Subject: mmap vs copying (was Re: a mmap'able audio device?? )
To: Brett Lymn <firstname.lastname@example.org.AU>
From: Travis Hassloch x231 <travis@EvTech.com>
Date: 03/04/1996 15:27:05
In message <199603040829.SAA29975@mallee.awadi> you write:
> The scheme does have the advantage of not requiring large amounts of
> data to cross the kernel/user boundary.
> I think mmap'ing the dma buffer would result in a performance gain.
This reminds me of a paper I have sitting on my desk where a group
replaced the stdio/unixio/et.al. with some "personalities" that rode
over what was essentially a mmap/shmget lower layer.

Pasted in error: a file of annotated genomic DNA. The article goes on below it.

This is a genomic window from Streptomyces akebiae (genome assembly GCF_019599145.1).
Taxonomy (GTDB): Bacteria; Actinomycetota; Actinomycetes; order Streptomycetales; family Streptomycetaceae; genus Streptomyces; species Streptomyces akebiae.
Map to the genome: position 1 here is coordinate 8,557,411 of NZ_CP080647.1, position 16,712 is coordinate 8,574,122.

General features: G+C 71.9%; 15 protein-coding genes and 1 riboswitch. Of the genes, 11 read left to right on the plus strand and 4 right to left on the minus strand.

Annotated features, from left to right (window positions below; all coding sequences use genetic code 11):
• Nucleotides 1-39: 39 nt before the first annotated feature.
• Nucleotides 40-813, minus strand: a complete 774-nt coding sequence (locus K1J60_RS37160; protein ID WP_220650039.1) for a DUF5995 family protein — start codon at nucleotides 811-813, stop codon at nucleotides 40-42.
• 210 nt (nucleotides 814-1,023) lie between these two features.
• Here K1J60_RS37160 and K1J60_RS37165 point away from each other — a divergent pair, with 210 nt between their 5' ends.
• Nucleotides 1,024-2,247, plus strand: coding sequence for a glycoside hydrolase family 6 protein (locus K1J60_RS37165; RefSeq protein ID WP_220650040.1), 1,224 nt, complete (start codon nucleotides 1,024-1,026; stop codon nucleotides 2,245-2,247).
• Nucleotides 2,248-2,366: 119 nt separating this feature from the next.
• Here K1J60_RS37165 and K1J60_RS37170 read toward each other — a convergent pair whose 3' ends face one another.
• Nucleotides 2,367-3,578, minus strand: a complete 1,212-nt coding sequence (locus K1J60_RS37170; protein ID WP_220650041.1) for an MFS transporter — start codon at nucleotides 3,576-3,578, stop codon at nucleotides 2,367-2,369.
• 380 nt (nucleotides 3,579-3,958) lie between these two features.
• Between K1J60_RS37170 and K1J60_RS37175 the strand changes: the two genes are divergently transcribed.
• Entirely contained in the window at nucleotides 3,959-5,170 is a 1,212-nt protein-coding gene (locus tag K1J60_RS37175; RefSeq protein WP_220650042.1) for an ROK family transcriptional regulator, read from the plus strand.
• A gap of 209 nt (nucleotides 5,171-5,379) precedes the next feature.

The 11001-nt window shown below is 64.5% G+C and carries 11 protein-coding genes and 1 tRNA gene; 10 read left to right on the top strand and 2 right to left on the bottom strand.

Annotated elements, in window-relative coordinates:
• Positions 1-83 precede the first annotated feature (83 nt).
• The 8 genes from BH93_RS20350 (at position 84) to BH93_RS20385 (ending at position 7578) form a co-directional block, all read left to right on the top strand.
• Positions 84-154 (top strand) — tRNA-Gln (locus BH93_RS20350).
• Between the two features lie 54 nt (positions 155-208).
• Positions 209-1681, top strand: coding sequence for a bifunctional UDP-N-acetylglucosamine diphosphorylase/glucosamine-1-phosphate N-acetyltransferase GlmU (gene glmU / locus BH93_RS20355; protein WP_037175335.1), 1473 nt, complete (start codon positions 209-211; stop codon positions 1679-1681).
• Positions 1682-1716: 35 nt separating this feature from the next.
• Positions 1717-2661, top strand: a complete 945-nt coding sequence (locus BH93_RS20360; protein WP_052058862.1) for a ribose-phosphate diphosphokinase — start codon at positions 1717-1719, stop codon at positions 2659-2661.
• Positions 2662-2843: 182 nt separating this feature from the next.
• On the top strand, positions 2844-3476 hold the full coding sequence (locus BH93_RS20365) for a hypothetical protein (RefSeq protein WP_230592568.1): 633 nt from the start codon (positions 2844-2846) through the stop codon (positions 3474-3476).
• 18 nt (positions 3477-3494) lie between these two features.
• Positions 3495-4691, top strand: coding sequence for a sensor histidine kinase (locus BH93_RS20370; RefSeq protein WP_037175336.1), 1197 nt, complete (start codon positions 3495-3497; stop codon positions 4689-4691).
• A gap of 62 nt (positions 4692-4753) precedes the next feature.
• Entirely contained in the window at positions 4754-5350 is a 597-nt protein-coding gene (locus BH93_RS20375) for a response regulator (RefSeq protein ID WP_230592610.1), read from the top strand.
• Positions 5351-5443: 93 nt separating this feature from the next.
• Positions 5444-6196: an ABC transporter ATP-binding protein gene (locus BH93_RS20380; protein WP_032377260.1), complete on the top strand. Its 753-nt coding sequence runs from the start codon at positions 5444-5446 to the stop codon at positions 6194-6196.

Their argument is that a typical stdio filter-type program may copy data
four times in core; buf->library->modify_in_app_buffer->library->driver
Where library is the stdio buffer area (so you can ungetc, etc).
By using a plug-in-replacement for stdio, they transparently used mmap
to eliminate two copies (the lib buffer). By modifying the source, you
could do away with any copies (except the application-specific
transformations of course).
They simply relinked diff and achieved a 2.12 speedup factor under AIX.
SunOS and AIX had more modest gains (1.27, 1.44). Upon modification
to use their new interface, the gains were 3.67, 1.38, 2.12 respectively.
Unix I/O applications were, on average, degraded a little (2%) without
modification to use their special interface, but reclaimed it upon
modification. It was also a concurrent interface.